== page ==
KUALA LUMPUR - Malaysia’s King, Sultan Abdullah Ahmad Shah, on Wednesday (Sept 15) lauded the historic bipartisan deal that will keep Prime Minister Ismail Sabri Yaakob in power for at least the next 11 months, but several MPs say the promised reforms under the agreement need to be expedited and widened.
Under the Memorandum of Understanding on Transformation and Political Stability signed between the government and opposition bloc Pakatan Harapan (PH) on Monday, the government agreed to enact reforms, such as limiting a prime minister’s term to 10 years and preventing lawmakers from party-hopping, in return for PH’s backing or abstention in confidence votes or supply Bills.
“His Majesty expressed hope that with the signing of this MOU, the political crisis ceases immediately as MPs will set aside narrow political agendas and unite to address the Covid-19 pandemic,” the palace said.
But in Parliament, Umno’s Pengerang MP Azalina Othman Said urged the government to “fast track” her private member’s motion to introduce recall elections, which will test whether the electorate still supports its elected representative after he or she defects to another party.
“If a frog wants to hop, it does not follow any set time, whether day or night,” said Datuk Seri Azalina, the former deputy speaker who had quit in August during the last days of the Muhyiddin Yassin administration.
Tan Sri Muhyiddin came to power in March 2020 after leading Parti Pribumi Bersatu Malaysia as well as over a dozen other MPs out of the then ruling PH pact. His government, which held a slim majority, collapsed after close to 15 Umno MPs withdrew their support for him in August. He was succeeded by Umno vice-president Ismail.
Agreeing with Ms Azalina, Parti Warisan Sabah president Shafie Apdal said party defectors should be suspended from contesting elections.
The former Sabah chief minister slammed his opposition colleagues for signing Monday’s bipartisan deal, saying they were propping up the very people who last year stole PH’s mandate to govern, aided by defectors.
Datuk Seri Shafie’s Warisan was not party to the deal, which has also been referred to as a confidence-and-supply agreement.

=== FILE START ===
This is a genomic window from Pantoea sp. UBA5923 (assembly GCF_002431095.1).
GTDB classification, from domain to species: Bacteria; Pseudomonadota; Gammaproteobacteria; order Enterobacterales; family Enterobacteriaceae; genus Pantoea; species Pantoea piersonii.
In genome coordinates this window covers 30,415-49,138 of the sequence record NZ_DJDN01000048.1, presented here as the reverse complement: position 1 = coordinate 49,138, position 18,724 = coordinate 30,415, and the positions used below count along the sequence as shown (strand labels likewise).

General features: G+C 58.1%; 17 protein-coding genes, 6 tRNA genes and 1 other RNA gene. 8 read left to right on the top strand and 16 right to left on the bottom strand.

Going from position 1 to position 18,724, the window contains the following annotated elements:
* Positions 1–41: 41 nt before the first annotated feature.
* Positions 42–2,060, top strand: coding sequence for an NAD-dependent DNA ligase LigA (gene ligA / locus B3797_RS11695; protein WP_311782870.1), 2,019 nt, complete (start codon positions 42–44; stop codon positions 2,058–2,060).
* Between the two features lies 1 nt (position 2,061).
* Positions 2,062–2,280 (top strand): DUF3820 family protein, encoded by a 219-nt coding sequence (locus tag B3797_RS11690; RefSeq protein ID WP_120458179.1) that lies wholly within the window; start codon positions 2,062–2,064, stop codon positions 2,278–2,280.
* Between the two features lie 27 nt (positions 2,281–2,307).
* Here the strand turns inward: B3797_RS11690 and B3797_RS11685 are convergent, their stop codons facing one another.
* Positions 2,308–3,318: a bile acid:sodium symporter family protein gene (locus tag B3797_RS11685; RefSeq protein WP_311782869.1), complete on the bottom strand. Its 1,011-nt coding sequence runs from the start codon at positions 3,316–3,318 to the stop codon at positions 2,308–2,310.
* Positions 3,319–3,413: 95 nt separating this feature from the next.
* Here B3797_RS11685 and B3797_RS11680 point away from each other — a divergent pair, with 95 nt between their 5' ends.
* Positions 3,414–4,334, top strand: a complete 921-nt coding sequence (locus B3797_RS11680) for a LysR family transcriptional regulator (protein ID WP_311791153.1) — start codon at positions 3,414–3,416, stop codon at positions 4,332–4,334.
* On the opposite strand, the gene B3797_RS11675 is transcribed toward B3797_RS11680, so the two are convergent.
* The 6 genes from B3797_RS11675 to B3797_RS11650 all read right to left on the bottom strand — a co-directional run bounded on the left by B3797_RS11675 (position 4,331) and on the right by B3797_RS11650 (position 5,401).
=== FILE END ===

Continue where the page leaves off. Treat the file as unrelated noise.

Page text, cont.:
“I don’t want, at the end of the day, if the government of the day fails and I signed that memorandum, the public will see that I also failed,” he said.
Asserting that Malaysia’s political instability stemmed from Mr Muhyiddin’s and other MPs’ defection from PH last year, Mr Shafie said this had led to politicians “playing with numbers (sacrificing) human lives in this country” during the deadly coronavirus crisis.
PH leaders, however, have insisted that the agreement is not a “free pass” for the Ismail administration and that the coalition’s support is conditional on the delivery of 18 outlined reforms and improvements and constant engagement from the government.
One of the reforms provides for all MPs party to the deal to receive equal financial allocations for their constituencies. Previously, opposition lawmakers received a fraction of the sum allotted to government MPs.
On Wednesday, several MPs called for the same measure to be rolled out to assemblymen in state governments. Ten of the country’s 13 state assemblies are controlled by parties that make up the federal administration.
Malaysian United Democratic Alliance president Syed Saddiq Rahman called on PH-governed states to implement similar deals as “reforms can’t be centred only at the federal level”.
“These are reforms that will endure, so that even five to 20 years later when the government keeps changing, equal rights and treatment regardless of their constituency will be maintained,” he said.